Some of the old MOR staff will have memories of Charlie Carthew who ran the Telegraphists school. Some tended to deride Charlie but he really had at heart the interests of his students and also was very loyal to OTC. When you talk about mentors, I class Charlie as one of those. Everyone in his school worked hard and all had a good word to say about him.
At the time I was about half way through my Wireless Operator’s Cert. with the Marconi School which operated adjacent to the Telegraphists School. As a result I often passed Charlie and had a bit of a yarn. That was my mistake. The next thing I know Charlie says “Look, while you are doing your Certificate why not join us at OTC. and I will help you with your morse code and I’m sure I’ll be able to get you in as a telegraphist as well”. I didn’t bite the first few times but Charlie persisted and eventually I applied to join OTC and they started me filing “flimsies”.
Sure enough Charlie kept on pushing OTC and they let me join his school and in due course I went back to the Operating Room as a Telegraphist. Charlie continued taking an interest in my progress and when a position as Senior Technician came up at Fiskville I was offered the job (I think I was the only one locally available at the time who had the necessary technical qualifications). I was a bit hesitant to take it up as I had some idea of going to sea as a Wireless Op. but Charlie encouraged me and that was where I went – Best move I could have made.
Had a great time at Fiskville, terrific staff, all “spit and polish” – but we took great pride in our work and the older men always encouraged (sometimes with fairly strong language) the younger ones.
– From Denis Pickwell
From John Lilley:
I read Denis Pickwell’s article about Charlie Carthew with
fond memories. Charlie was on long service leave when I
started with OTC in January 1955, and his place was most competently filled by Ted Turner, who eased my entry to OTC very capably. Paul Borg started on the same day as me, and we underwent our familiarisation program together. Having been a telegraphist in Malta, Paul already had the skills that I had to develop: the speed with which he addressed the keyboard stunned me. At 10 o’clock in the morning Paul was typing at about 50 wpm and I was still trying to find F and J! Why was I so slow? I hurried to try and catch up.
When Charlie came back from LSL, I was working as a Traffic Assistant in MOR, and spending the odd spare hour in the College of Knowledge – Charlie’s kingdom on the 3rd Floor, shared with the Marconi School – bringing my typing, Morse and other skills up to the level which would permit me to undertake some full-time training which would lead me to becoming a telegraphist (Typing at 50wpm, Morse at 15 wpm, read 5-unit tape at about 5wpm). Charlie spoke for the abilities of those wishing to become telegraphists, and our morse was sent to and received by Roy Mancer, the Traffic Superintendent. Roy, a New Zealander, used to make us shudder when he sent ‘Poipokariki’ at over 30wpm.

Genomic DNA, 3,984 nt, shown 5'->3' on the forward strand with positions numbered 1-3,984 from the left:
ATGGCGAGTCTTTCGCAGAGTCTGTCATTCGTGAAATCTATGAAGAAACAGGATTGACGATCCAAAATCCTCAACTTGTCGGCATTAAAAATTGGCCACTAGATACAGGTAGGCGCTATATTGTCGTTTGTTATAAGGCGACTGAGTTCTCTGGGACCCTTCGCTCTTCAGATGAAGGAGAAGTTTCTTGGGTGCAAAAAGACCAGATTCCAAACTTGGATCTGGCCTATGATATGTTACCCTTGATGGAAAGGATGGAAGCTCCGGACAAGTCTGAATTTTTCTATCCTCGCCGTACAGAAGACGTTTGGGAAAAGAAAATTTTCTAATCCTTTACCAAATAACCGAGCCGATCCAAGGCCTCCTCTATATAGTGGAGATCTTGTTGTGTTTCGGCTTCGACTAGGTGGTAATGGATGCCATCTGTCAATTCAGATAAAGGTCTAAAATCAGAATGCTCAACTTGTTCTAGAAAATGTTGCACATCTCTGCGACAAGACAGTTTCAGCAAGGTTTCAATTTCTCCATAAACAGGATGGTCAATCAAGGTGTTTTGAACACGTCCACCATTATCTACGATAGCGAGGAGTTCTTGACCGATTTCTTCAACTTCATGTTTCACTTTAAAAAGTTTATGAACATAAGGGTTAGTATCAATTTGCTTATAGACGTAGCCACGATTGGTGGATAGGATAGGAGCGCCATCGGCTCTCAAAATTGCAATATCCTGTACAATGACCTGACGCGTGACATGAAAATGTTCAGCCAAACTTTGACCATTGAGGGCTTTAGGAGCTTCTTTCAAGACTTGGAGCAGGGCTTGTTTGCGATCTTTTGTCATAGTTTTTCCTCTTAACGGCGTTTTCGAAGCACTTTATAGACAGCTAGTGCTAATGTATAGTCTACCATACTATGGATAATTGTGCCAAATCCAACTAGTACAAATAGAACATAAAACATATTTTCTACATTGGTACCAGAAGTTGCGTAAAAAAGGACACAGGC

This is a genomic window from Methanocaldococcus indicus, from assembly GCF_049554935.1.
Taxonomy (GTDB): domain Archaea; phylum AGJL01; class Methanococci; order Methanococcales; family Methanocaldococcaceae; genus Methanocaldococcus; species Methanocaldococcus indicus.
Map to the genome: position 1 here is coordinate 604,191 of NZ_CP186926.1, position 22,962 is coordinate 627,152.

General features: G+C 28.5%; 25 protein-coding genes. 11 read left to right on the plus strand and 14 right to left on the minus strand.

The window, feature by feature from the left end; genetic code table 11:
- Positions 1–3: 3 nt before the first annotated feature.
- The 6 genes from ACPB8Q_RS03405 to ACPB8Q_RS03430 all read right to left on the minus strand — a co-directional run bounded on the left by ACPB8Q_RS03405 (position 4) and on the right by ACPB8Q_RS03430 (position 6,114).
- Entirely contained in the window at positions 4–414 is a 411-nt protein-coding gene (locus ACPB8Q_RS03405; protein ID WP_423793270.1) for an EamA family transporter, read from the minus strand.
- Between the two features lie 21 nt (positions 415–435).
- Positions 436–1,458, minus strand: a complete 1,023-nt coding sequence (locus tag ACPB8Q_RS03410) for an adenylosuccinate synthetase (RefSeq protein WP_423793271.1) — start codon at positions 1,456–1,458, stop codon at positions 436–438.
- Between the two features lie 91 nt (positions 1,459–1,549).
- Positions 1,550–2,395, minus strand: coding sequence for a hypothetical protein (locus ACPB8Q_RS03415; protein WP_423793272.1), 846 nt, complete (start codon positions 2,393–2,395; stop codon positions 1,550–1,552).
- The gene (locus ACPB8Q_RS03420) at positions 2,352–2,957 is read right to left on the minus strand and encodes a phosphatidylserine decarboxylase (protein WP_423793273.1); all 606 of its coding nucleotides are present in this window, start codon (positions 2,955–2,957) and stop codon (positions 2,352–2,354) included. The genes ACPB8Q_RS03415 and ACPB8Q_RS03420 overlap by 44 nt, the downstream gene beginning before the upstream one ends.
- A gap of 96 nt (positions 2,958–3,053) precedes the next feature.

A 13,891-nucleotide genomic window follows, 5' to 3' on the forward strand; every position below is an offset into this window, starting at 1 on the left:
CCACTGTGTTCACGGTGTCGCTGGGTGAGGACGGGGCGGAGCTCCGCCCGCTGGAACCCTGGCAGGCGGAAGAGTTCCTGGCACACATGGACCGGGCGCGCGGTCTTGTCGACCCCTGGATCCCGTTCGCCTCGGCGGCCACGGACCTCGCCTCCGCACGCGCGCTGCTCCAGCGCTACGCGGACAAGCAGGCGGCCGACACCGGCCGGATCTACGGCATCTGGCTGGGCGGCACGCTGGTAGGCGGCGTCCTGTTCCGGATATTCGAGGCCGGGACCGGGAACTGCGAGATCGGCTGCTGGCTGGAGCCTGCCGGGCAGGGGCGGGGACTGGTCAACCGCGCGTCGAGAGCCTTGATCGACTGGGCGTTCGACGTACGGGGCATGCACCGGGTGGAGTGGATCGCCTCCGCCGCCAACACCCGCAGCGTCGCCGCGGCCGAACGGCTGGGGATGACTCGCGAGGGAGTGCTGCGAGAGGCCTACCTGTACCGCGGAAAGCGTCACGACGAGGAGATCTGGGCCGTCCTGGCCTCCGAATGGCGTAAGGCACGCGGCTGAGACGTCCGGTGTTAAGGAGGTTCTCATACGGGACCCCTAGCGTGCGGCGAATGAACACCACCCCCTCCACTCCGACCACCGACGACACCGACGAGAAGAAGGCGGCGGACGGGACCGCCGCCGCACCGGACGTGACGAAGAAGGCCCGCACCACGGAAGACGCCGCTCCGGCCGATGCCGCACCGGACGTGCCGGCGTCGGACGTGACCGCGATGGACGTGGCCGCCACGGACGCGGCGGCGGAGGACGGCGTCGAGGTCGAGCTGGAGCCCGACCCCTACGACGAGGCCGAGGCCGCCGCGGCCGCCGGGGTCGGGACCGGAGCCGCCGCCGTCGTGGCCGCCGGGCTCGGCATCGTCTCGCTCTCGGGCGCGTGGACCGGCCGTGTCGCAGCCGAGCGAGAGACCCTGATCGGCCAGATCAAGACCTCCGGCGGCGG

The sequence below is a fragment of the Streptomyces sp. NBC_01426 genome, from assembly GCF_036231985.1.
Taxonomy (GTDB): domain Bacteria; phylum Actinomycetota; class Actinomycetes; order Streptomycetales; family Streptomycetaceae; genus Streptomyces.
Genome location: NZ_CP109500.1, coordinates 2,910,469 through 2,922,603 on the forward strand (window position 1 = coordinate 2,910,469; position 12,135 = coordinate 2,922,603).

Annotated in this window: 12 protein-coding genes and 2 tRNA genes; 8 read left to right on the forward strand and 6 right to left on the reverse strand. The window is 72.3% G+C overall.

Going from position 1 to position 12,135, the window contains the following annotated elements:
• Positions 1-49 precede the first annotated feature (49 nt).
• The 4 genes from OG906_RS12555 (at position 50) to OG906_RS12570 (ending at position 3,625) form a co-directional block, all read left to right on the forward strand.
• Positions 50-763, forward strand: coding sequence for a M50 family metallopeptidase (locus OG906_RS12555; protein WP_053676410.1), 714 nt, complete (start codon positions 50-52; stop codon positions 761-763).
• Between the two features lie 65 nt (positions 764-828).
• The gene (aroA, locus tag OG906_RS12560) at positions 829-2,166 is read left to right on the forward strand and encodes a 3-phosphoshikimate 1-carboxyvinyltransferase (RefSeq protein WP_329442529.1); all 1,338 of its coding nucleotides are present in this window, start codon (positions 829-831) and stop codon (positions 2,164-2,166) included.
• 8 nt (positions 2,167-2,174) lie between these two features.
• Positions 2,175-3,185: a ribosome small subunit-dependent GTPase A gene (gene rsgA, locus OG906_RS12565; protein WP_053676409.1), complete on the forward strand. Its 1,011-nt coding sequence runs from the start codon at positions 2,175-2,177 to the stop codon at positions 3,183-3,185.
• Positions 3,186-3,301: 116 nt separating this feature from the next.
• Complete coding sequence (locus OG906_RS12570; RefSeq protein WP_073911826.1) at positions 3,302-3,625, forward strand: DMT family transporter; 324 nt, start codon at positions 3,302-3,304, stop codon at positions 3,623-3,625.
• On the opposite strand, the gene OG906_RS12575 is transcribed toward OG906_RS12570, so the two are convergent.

Nor was Charlie any slouch when it came to Morse: I remember watching him receiving at over 40wpm on one occasion. Norm Lawes was the only other person I ever saw equal and maintain this speed.
The spare time learning we undertook was, I think, one of Charlie’s initiatives to encourage us to advance ourselves. He kept a notice on the board in the Training School of who, how many hours, and speeds, to maintain the competitive spirit.
Murray Lovatt and I spent some happy weeks in the training school before graduating in time for the Melbourne Olympics, and Blue Kennedy was assigned to be my mentor. During the Games, we were rostered on for about 54 hours per week, with optional overtime on top of that.
Charlie was well-known for his interest in the young people under his tutelage. He was always even-tempered – except for the occasion on which he berated Jim Hocking and me for not responding to an advertisement in the ‘Blue Book’ offering scholarships to RMIT to study to become a Radio Technician. Despite our doubts about our abilities, we both applied and were successful. RMIT had a ‘sports afternoon’ every Wednesday, so Jim and I would spend the time in the Training School, studying under Charlie’s eye.
After gaining my Technician’s certificate I went to Rockbank for a few years, moving on to Bringelly in 1964. I met Jim by chance in 1972, just after I’d left OTC. Jim was about to go to Bougainville as a Communications Officer with Bougainville Copper.
I was very surprised at a Smoke Night (I hope such a thing doesn’t still exist) at which Charlie gave a great performance as a stage magician, something about which he had never spoken, but for which, I heard later, he was well-known in the community.
I don’t remember when he retired – I know I wasn’t in Melbourne at the time. Was he followed by Dick Lovett?
I’m grateful to Charlie for the direction he gave my life.